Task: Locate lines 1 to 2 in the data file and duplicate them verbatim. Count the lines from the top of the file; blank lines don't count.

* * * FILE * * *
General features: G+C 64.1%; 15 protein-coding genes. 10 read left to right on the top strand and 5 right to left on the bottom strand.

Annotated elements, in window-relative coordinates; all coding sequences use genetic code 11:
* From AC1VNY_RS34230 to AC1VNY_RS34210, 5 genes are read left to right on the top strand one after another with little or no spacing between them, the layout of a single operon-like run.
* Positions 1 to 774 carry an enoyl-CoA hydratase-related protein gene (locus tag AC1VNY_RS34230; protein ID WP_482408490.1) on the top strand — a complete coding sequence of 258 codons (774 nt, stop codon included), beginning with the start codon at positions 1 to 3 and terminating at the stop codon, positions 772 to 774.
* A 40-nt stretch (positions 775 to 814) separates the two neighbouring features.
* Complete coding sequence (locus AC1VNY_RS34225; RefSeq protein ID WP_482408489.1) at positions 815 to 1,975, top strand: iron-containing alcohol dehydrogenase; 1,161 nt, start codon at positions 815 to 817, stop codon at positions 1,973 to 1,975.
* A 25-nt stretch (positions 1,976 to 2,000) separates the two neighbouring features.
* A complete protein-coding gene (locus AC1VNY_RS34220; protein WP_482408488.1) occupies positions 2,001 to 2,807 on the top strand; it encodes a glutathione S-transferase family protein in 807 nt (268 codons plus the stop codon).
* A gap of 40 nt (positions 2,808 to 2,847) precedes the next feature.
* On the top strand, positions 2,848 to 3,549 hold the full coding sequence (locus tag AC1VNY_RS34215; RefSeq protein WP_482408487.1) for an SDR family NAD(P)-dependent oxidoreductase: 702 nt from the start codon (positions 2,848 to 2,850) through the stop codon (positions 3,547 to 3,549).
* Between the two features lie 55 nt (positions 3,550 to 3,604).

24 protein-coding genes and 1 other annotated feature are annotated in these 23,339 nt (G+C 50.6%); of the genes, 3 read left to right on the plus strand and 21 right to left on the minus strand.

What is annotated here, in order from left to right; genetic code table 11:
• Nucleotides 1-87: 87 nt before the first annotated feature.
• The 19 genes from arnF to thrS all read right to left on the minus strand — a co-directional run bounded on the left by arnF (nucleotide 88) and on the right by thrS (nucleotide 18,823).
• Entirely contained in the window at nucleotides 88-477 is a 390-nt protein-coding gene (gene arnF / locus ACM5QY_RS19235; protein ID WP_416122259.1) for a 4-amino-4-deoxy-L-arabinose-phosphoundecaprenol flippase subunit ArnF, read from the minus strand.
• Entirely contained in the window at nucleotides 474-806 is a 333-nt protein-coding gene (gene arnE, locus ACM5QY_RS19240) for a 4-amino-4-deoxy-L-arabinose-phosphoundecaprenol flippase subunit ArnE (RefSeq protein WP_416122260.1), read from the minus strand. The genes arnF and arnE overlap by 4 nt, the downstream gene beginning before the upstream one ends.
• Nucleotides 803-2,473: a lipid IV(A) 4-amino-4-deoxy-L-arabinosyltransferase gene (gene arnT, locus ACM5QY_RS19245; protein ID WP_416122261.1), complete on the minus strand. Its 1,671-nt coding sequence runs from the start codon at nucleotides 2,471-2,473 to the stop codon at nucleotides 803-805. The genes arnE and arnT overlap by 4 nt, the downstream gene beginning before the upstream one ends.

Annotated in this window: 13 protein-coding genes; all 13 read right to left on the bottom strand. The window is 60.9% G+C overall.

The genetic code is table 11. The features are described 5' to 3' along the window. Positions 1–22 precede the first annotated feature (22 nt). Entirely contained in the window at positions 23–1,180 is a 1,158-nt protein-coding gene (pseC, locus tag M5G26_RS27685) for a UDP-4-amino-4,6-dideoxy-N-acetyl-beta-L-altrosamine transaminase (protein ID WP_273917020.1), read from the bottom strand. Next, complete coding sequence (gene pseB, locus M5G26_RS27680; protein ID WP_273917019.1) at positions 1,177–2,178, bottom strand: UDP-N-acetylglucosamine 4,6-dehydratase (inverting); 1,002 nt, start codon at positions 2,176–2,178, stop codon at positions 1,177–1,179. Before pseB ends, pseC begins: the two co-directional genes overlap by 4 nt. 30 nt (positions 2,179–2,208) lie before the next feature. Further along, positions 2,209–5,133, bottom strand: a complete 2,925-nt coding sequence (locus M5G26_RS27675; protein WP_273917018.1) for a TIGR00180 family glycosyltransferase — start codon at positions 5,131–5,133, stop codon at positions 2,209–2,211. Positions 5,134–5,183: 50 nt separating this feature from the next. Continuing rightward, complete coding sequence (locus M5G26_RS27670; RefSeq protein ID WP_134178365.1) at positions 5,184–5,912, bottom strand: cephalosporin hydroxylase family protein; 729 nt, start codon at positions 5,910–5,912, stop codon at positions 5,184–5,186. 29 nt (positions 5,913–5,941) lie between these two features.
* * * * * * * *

General features: G+C 64.1%; 15 protein-coding genes. 10 read left to right on the top strand and 5 right to left on the bottom strand.

Annotated elements, in window-relative coordinates; all coding sequences use genetic code 11: